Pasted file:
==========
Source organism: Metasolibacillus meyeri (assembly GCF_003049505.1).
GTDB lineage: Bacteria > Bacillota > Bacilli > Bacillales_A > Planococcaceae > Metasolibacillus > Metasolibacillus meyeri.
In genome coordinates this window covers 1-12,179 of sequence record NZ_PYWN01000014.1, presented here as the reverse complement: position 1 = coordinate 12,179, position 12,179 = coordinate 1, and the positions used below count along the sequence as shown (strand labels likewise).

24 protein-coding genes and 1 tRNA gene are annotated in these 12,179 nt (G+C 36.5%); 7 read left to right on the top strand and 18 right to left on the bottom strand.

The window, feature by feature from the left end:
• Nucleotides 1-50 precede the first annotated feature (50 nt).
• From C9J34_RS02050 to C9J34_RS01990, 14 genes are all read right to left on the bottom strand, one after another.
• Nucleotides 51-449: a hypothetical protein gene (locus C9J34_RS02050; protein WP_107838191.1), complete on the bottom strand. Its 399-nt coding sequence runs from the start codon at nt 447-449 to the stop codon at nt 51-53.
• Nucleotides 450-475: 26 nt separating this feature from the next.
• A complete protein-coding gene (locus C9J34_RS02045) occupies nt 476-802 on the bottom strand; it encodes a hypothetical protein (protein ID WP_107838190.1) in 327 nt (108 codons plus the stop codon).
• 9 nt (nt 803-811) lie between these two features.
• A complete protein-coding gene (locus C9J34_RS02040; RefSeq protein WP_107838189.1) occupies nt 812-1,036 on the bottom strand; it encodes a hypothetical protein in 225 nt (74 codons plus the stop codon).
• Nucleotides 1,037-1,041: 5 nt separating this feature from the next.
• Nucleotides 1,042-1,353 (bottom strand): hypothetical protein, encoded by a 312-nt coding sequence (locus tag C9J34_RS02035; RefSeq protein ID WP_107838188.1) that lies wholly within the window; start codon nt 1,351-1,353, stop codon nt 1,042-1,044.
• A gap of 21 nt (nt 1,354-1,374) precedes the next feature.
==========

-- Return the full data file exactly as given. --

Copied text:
Source organism: Metasolibacillus meyeri (assembly GCF_003049505.1).
GTDB lineage: Bacteria > Bacillota > Bacilli > Bacillales_A > Planococcaceae > Metasolibacillus > Metasolibacillus meyeri.
In genome coordinates this window covers 1-12,179 of sequence record NZ_PYWN01000014.1, presented here as the reverse complement: position 1 = coordinate 12,179, position 12,179 = coordinate 1, and the positions used below count along the sequence as shown (strand labels likewise).

24 protein-coding genes and 1 tRNA gene are annotated in these 12,179 nt (G+C 36.5%); 7 read left to right on the top strand and 18 right to left on the bottom strand.

The window, feature by feature from the left end:
• Nucleotides 1-50 precede the first annotated feature (50 nt).
• From C9J34_RS02050 to C9J34_RS01990, 14 genes are all read right to left on the bottom strand, one after another.
• Nucleotides 51-449: a hypothetical protein gene (locus C9J34_RS02050; protein WP_107838191.1), complete on the bottom strand. Its 399-nt coding sequence runs from the start codon at nt 447-449 to the stop codon at nt 51-53.
• Nucleotides 450-475: 26 nt separating this feature from the next.
• A complete protein-coding gene (locus C9J34_RS02045) occupies nt 476-802 on the bottom strand; it encodes a hypothetical protein (protein ID WP_107838190.1) in 327 nt (108 codons plus the stop codon).
• 9 nt (nt 803-811) lie between these two features.
• A complete protein-coding gene (locus C9J34_RS02040; RefSeq protein WP_107838189.1) occupies nt 812-1,036 on the bottom strand; it encodes a hypothetical protein in 225 nt (74 codons plus the stop codon).
• Nucleotides 1,037-1,041: 5 nt separating this feature from the next.
• Nucleotides 1,042-1,353 (bottom strand): hypothetical protein, encoded by a 312-nt coding sequence (locus tag C9J34_RS02035; RefSeq protein ID WP_107838188.1) that lies wholly within the window; start codon nt 1,351-1,353, stop codon nt 1,042-1,044.
• A gap of 21 nt (nt 1,354-1,374) precedes the next feature.